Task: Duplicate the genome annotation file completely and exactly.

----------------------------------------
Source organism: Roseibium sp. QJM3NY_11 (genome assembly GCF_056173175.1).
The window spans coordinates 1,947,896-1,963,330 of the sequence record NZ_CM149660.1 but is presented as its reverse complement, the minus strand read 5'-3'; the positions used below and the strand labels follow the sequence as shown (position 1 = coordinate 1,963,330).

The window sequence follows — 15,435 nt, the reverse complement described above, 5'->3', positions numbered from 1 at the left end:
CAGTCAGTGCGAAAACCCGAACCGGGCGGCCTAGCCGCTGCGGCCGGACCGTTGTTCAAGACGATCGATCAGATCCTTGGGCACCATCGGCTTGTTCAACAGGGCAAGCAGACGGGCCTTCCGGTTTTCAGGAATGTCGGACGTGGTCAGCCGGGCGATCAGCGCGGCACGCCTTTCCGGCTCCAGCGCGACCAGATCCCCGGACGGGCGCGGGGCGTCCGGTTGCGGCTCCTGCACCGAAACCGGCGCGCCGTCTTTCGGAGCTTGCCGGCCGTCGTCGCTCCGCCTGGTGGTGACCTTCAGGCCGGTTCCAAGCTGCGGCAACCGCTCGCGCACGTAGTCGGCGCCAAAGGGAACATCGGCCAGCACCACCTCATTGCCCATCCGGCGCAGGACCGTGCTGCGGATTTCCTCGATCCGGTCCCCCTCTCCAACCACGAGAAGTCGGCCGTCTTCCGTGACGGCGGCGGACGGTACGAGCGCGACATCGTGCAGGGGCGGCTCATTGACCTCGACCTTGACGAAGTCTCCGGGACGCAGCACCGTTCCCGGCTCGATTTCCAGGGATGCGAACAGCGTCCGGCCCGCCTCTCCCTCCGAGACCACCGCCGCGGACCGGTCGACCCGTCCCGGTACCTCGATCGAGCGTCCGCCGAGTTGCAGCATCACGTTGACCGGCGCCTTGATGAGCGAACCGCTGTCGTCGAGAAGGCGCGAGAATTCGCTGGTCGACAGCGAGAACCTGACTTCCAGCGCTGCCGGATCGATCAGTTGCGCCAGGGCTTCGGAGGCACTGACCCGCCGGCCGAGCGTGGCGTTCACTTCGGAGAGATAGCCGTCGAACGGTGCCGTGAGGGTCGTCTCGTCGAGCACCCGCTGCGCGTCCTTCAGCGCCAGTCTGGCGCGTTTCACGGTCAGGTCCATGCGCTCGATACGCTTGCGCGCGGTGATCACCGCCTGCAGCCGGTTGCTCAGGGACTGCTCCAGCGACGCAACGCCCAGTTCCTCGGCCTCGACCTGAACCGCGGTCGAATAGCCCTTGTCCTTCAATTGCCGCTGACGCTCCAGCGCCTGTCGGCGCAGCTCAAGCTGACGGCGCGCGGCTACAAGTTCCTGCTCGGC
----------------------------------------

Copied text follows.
Source organism: Roseibium sp. QJM3NY_11 (genome assembly GCF_056173175.1).
The window spans coordinates 1,947,896-1,963,330 of the sequence record NZ_CM149660.1 but is presented as its reverse complement, the minus strand read 5'-3'; the positions used below and the strand labels follow the sequence as shown (position 1 = coordinate 1,963,330).

The window sequence follows — 15,435 nt, the reverse complement described above, 5'->3', positions numbered from 1 at the left end:
CAGTCAGTGCGAAAACCCGAACCGGGCGGCCTAGCCGCTGCGGCCGGACCGTTGTTCAAGACGATCGATCAGATCCTTGGGCACCATCGGCTTGTTCAACAGGGCAAGCAGACGGGCCTTCCGGTTTTCAGGAATGTCGGACGTGGTCAGCCGGGCGATCAGCGCGGCACGCCTTTCCGGCTCCAGCGCGACCAGATCCCCGGACGGGCGCGGGGCGTCCGGTTGCGGCTCCTGCACCGAAACCGGCGCGCCGTCTTTCGGAGCTTGCCGGCCGTCGTCGCTCCGCCTGGTGGTGACCTTCAGGCCGGTTCCAAGCTGCGGCAACCGCTCGCGCACGTAGTCGGCGCCAAAGGGAACATCGGCCAGCACCACCTCATTGCCCATCCGGCGCAGGACCGTGCTGCGGATTTCCTCGATCCGGTCCCCCTCTCCAACCACGAGAAGTCGGCCGTCTTCCGTGACGGCGGCGGACGGTACGAGCGCGACATCGTGCAGGGGCGGCTCATTGACCTCGACCTTGACGAAGTCTCCGGGACGCAGCACCGTTCCCGGCTCGATTTCCAGGGATGCGAACAGCGTCCGGCCCGCCTCTCCCTCCGAGACCACCGCCGCGGACCGGTCGACCCGTCCCGGTACCTCGATCGAGCGTCCGCCGAGTTGCAGCATCACGTTGACCGGCGCCTTGATGAGCGAACCGCTGTCGTCGAGAAGGCGCGAGAATTCGCTGGTCGACAGCGAGAACCTGACTTCCAGCGCTGCCGGATCGATCAGTTGCGCCAGGGCTTCGGAGGCACTGACCCGCCGGCCGAGCGTGGCGTTCACTTCGGAGAGATAGCCGTCGAACGGTGCCGTGAGGGTCGTCTCGTCGAGCACCCGCTGCGCGTCCTTCAGCGCCAGTCTGGCGCGTTTCACGGTCAGGTCCATGCGCTCGATACGCTTGCGCGCGGTGATCACCGCCTGCAGCCGGTTGCTCAGGGACTGCTCCAGCGACGCAACGCCCAGTTCCTCGGCCTCGACCTGAACCGCGGTCGAATAGCCCTTGTCCTTCAATTGCCGCTGACGCTCCAGCGCCTGTCGGCGCAGCTCAAGCTGACGGCGCGCGGCTACAAGTTCCTGCTCGGC